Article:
Molecules in the bottom left of this diagram shows little or no bond length alternation. The right middle shows another cluster with more extreme (and unequal) bond length alternation. I have selected one molecule from this cluster, EGIJEK and it differs from EGIHUY in having four NH units in the ring, whereas the latter has only two.

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Bond length alternation (BLA) in large aromatic rings: an experimental reality check.

September 30th, 2019

The theme of the last three posts derives from the recently reported claimed experimental observation of bond length alternation (BLA) in cyclo[18]carbon, a ring of just 18 carbon atoms.[1] Having found that different forms of quantum calculation seem to find this property particularly difficult to agree upon, not only for cyclocarbon but for twisted lemniscular annulenes (which contain CH rather than just C units), I thought it might be time to look at some more experimental data and my chosen system is a class called the hexaphyrins, of which there are a number of experimental crystal structures.

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References

  1. K. Kaiser, L.M. Scriven, F. Schulz, P. Gawel, L. Gross, and H.L. Anderson, "An sp-hybridized molecular carbon allotrope, cyclo[18]carbon", Science, vol. 365, pp. 1299-1301, 2019. http://dx.doi.org/10.1126/science.aay1914

The Kekulé vibration as a function of aromatic ring size. A different perspective using lemniscular rings.

September 27th, 2019

In the previous posts, I tried to track down the onset of bond length alternation (BLA) as a function of ring size in aromatic cyclocarbons, finding the answer varied dramatically depending on the type of method used to calculate it. So here I change the system to an unusual kind of aromatic ring, the leminiscular or figure-eight annulene series. I explore the Kekulé vibration for such species for which a 4n+2 π electron count means they are cyclically Möbius aromatic.[1]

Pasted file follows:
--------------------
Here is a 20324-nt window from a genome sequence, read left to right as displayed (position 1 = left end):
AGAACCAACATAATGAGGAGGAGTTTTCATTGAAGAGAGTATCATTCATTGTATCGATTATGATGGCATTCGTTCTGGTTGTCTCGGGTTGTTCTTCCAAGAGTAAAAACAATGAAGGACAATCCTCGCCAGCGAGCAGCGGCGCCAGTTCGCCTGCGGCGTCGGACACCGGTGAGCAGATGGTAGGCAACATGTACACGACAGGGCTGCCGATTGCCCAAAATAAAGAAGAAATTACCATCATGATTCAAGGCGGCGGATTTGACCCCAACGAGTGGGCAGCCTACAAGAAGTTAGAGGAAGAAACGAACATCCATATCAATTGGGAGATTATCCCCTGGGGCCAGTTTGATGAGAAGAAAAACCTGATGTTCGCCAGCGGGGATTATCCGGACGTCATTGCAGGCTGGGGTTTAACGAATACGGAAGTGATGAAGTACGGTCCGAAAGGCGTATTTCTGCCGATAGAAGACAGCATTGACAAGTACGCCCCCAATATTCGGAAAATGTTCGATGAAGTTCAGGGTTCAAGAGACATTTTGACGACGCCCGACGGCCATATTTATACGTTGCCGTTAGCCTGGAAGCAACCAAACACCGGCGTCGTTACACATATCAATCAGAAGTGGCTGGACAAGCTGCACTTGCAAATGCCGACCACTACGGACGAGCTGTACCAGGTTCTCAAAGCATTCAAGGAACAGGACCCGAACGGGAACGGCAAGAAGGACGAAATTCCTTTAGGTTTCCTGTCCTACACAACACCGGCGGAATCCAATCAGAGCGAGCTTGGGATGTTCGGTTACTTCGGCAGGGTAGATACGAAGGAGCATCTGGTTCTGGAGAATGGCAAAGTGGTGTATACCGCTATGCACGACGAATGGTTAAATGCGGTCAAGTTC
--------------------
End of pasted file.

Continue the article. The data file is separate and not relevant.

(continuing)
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References

  1. P.L. Ayers, R.J. Boyd, P. Bultinck, M. Caffarel, R. Carbó-Dorca, M. Causá, J. Cioslowski, J. Contreras-Garcia, D.L. Cooper, P. Coppens, C. Gatti, S. Grabowsky, P. Lazzeretti, P. Macchi, . Martín Pendás, P.L. Popelier, K. Ruedenberg, H. Rzepa, A. Savin, A. Sax, W.E. Schwarz, S. Shahbazian, B. Silvi, M. Solà, and V. Tsirelson, "Six questions on topology in theoretical chemistry", Computational and Theoretical Chemistry, vol. 1053, pp. 2-16, 2015. http://dx.doi.org/10.1016/j.comptc.2014.09.028

Cyclo[6] and [10]carbon. The Kekulé vibrations compared.

September 3rd, 2019

In the previous post, I looked at the so-called Kekulé vibration of cyclo[18]carbon using various quantum methods and basis sets.  Because some of these procedures can take a very long time,  I could not compare them using the same high-quality consistent atom basis set for the carbon (Def2-TZVPP). Here I try to start to do this using the smaller six and ten carbon rings to see what trends might emerge. FAIR data are at DOI: 10.14469/hpc/6069

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Cyclo[18]carbon: The Kekulé vibration calculated and hence a mystery!

August 30th, 2019

I have discussed the vibration in benzene known as the Kekulé mode in other posts, the first of which was all of ten years ago. It is a stretching mode that lengthens three of the bonds in benzene (a [6]-annulene) and shortens the other three, thus leading to a cyclohexatriene motif (see below). This vibration is real (+ve force constant) in benzene itself, which indicates that distorting the structure from six to three-fold symmetry leads to an increase in energy. Benzene therefore has a symmetrising influence, and it comes as a surprise to most to learn that this is actually due to the σ rather than the π-electrons! But there are good reasons to believe that as the ring size of the annulene increases, the Kekulé vibration will evolve from a real mode into an imaginary (-ve force constant) vibration representing a transition state for mutating the single and double bonds. At some point therefore, the more symmetrical geometry of the annulene in which all the bonds are of equal length will change into one of lower symmetry, in which BLA (bond length alternation) occurs and the symmetrical form becomes a transition state for this process.